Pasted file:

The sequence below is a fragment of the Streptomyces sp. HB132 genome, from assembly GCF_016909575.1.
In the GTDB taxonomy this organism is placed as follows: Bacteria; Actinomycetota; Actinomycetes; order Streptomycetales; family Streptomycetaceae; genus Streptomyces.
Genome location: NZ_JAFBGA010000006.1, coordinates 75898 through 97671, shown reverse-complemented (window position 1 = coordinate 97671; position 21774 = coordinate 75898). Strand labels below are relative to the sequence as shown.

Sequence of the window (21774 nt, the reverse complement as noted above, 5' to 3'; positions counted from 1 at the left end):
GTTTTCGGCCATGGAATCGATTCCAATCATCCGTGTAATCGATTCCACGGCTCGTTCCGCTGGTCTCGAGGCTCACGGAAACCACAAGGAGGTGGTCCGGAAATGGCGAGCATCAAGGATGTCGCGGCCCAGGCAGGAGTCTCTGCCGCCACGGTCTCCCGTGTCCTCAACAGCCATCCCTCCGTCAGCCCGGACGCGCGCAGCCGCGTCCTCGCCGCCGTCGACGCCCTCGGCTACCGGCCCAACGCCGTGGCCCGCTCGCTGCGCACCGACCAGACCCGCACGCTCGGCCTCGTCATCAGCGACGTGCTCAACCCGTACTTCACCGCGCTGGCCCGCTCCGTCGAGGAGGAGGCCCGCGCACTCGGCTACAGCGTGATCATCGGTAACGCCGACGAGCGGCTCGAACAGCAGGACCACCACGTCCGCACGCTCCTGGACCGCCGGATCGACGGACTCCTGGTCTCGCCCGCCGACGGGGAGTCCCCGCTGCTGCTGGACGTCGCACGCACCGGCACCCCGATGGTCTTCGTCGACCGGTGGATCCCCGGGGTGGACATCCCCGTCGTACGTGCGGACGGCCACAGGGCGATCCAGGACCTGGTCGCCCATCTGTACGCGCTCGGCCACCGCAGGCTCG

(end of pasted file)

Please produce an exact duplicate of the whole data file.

The sequence below is a fragment of the Streptomyces sp. HB132 genome, from assembly GCF_016909575.1.
In the GTDB taxonomy this organism is placed as follows: Bacteria; Actinomycetota; Actinomycetes; order Streptomycetales; family Streptomycetaceae; genus Streptomyces.
Genome location: NZ_JAFBGA010000006.1, coordinates 75898 through 97671, shown reverse-complemented (window position 1 = coordinate 97671; position 21774 = coordinate 75898). Strand labels below are relative to the sequence as shown.

Sequence of the window (21774 nt, the reverse complement as noted above, 5' to 3'; positions counted from 1 at the left end):
GTTTTCGGCCATGGAATCGATTCCAATCATCCGTGTAATCGATTCCACGGCTCGTTCCGCTGGTCTCGAGGCTCACGGAAACCACAAGGAGGTGGTCCGGAAATGGCGAGCATCAAGGATGTCGCGGCCCAGGCAGGAGTCTCTGCCGCCACGGTCTCCCGTGTCCTCAACAGCCATCCCTCCGTCAGCCCGGACGCGCGCAGCCGCGTCCTCGCCGCCGTCGACGCCCTCGGCTACCGGCCCAACGCCGTGGCCCGCTCGCTGCGCACCGACCAGACCCGCACGCTCGGCCTCGTCATCAGCGACGTGCTCAACCCGTACTTCACCGCGCTGGCCCGCTCCGTCGAGGAGGAGGCCCGCGCACTCGGCTACAGCGTGATCATCGGTAACGCCGACGAGCGGCTCGAACAGCAGGACCACCACGTCCGCACGCTCCTGGACCGCCGGATCGACGGACTCCTGGTCTCGCCCGCCGACGGGGAGTCCCCGCTGCTGCTGGACGTCGCACGCACCGGCACCCCGATGGTCTTCGTCGACCGGTGGATCCCCGGGGTGGACATCCCCGTCGTACGTGCGGACGGCCACAGGGCGATCCAGGACCTGGTCGCCCATCTGTACGCGCTCGGCCACCGCAGGCTCG